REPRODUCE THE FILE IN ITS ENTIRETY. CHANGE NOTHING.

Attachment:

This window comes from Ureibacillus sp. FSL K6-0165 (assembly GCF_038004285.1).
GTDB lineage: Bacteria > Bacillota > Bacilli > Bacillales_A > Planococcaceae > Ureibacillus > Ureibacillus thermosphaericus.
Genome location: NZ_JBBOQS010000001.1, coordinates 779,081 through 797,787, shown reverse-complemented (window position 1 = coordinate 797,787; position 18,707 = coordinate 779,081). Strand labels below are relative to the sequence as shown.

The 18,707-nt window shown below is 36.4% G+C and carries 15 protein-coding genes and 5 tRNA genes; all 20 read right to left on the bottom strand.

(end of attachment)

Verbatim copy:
This window comes from Ureibacillus sp. FSL K6-0165 (assembly GCF_038004285.1).
GTDB lineage: Bacteria > Bacillota > Bacilli > Bacillales_A > Planococcaceae > Ureibacillus > Ureibacillus thermosphaericus.
Genome location: NZ_JBBOQS010000001.1, coordinates 779,081 through 797,787, shown reverse-complemented (window position 1 = coordinate 797,787; position 18,707 = coordinate 779,081). Strand labels below are relative to the sequence as shown.

The 18,707-nt window shown below is 36.4% G+C and carries 15 protein-coding genes and 5 tRNA genes; all 20 read right to left on the bottom strand.